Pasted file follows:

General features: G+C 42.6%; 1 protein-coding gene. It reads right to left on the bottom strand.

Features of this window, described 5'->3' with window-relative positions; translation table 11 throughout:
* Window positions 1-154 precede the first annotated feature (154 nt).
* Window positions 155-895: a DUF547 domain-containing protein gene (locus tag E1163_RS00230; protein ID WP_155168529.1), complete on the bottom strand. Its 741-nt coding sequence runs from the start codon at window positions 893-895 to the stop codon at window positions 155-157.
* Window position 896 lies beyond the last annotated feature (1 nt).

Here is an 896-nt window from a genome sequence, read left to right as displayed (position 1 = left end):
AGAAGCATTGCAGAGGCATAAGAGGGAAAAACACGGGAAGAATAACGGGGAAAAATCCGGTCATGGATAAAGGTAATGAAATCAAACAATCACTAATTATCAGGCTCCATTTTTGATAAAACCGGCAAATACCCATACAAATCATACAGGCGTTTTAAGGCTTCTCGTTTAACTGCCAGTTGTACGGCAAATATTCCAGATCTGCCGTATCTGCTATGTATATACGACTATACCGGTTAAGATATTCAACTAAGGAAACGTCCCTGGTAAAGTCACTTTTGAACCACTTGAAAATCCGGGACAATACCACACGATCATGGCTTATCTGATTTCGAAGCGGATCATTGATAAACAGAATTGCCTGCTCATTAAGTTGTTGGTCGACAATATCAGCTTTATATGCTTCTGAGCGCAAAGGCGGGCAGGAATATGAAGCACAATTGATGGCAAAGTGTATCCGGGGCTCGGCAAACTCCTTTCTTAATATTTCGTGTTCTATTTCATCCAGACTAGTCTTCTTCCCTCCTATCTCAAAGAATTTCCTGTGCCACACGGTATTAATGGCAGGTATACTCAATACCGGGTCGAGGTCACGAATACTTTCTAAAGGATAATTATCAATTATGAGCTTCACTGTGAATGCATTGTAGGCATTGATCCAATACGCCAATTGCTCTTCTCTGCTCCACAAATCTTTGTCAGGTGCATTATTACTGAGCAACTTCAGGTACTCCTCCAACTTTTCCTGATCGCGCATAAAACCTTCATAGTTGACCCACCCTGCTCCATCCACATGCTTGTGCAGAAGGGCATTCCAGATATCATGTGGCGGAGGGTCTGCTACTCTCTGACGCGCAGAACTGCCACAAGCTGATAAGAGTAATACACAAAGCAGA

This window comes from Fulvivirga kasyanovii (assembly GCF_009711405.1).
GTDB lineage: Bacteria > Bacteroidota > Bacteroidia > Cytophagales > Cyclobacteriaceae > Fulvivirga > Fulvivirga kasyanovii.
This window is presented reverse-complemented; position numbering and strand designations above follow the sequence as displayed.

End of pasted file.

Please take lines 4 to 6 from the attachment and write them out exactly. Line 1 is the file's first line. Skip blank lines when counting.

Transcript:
* Window positions 155-895: a DUF547 domain-containing protein gene (locus tag E1163_RS00230; protein ID WP_155168529.1), complete on the bottom strand. Its 741-nt coding sequence runs from the start codon at window positions 893-895 to the stop codon at window positions 155-157.
* Window position 896 lies beyond the last annotated feature (1 nt).

Here is an 896-nt window from a genome sequence, read left to right as displayed (position 1 = left end):